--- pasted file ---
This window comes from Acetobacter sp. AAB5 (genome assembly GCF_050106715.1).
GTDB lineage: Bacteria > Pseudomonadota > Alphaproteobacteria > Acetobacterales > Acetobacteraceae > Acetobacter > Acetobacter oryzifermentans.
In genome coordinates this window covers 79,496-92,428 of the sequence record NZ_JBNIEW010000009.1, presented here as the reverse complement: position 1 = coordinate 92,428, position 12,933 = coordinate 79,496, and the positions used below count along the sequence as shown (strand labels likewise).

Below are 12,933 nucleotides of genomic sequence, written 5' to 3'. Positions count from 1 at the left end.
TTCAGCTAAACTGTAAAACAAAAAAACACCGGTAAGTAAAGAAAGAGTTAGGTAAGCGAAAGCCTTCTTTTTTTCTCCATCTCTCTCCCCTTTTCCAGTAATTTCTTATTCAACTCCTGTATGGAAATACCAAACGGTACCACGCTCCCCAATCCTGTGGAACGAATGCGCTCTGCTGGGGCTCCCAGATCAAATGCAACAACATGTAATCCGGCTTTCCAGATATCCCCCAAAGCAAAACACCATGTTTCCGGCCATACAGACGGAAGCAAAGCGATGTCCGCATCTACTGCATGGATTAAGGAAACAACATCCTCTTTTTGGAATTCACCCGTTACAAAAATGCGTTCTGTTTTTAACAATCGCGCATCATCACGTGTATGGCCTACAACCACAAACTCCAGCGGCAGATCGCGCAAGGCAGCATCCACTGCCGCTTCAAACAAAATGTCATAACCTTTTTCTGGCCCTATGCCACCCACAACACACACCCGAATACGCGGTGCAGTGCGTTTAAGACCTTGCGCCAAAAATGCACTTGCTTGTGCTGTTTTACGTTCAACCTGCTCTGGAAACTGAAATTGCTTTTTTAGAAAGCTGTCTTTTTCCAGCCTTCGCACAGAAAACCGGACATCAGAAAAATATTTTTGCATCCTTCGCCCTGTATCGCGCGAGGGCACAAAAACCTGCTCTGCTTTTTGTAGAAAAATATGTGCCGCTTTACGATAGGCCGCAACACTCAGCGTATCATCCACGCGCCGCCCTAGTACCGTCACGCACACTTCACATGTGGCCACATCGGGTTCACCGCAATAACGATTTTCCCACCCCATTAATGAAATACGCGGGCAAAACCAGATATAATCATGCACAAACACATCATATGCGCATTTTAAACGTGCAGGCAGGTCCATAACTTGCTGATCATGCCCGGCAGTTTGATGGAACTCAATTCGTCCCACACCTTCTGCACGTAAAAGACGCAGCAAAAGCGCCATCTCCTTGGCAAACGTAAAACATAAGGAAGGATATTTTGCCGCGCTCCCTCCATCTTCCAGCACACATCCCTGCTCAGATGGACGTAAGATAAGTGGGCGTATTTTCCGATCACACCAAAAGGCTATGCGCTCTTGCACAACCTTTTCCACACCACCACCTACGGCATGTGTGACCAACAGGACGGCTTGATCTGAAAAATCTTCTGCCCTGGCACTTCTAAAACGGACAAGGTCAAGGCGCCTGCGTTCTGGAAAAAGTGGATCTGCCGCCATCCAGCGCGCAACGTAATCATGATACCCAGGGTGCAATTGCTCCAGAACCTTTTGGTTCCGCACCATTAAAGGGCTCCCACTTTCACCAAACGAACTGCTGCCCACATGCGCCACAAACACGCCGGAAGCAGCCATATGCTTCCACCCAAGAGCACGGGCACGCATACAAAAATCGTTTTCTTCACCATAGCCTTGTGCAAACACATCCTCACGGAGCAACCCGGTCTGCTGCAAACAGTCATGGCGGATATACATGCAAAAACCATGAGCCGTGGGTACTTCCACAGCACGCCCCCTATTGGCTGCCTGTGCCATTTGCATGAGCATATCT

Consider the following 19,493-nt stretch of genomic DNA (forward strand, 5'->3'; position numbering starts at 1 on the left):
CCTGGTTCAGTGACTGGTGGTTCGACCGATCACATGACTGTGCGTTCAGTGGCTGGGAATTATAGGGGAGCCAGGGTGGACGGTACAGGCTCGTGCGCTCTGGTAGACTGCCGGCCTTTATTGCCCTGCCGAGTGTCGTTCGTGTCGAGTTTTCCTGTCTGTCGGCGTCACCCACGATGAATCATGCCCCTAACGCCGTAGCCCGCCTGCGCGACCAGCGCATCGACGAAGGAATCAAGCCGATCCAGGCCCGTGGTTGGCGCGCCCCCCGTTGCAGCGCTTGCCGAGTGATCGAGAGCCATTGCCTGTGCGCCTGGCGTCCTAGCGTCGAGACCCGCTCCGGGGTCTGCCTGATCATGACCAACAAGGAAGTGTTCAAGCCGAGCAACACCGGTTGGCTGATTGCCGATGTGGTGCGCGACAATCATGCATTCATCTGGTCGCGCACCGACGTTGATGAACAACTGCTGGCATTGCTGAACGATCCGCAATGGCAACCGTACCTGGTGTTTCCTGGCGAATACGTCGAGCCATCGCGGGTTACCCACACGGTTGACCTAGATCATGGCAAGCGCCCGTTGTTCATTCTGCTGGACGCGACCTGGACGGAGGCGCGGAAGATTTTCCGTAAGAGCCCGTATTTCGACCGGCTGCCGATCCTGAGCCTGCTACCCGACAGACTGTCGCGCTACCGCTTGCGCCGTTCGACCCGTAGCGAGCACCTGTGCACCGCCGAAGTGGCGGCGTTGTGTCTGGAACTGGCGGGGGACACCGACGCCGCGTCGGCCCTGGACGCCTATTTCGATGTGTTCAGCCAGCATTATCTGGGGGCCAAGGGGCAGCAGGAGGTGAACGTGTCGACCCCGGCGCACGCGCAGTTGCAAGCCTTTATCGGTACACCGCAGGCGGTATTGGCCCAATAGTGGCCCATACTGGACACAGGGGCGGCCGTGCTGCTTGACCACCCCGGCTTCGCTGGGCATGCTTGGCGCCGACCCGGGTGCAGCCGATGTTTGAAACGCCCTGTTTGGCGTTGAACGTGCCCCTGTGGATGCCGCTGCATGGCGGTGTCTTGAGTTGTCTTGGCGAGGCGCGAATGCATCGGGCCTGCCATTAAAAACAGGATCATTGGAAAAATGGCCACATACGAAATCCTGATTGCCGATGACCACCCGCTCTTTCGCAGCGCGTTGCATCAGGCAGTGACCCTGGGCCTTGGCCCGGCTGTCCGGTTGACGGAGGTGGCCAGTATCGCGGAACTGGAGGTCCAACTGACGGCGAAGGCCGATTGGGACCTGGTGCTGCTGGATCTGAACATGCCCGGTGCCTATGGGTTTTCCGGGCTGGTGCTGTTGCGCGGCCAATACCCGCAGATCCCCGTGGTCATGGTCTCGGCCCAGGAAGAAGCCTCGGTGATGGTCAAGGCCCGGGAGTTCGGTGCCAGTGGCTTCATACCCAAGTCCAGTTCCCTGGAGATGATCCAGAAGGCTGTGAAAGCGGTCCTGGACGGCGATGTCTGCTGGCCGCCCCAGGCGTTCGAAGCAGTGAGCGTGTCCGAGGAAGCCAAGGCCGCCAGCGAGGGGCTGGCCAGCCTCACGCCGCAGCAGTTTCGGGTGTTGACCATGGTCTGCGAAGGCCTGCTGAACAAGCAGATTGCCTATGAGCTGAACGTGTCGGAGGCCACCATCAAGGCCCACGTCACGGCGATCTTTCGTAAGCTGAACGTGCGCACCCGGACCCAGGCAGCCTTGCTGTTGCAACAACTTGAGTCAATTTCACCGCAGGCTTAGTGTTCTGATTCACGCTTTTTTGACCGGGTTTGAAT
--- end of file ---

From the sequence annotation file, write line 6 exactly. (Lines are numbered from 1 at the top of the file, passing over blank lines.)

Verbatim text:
Consider the following 19,493-nt stretch of genomic DNA (forward strand, 5'->3'; position numbering starts at 1 on the left):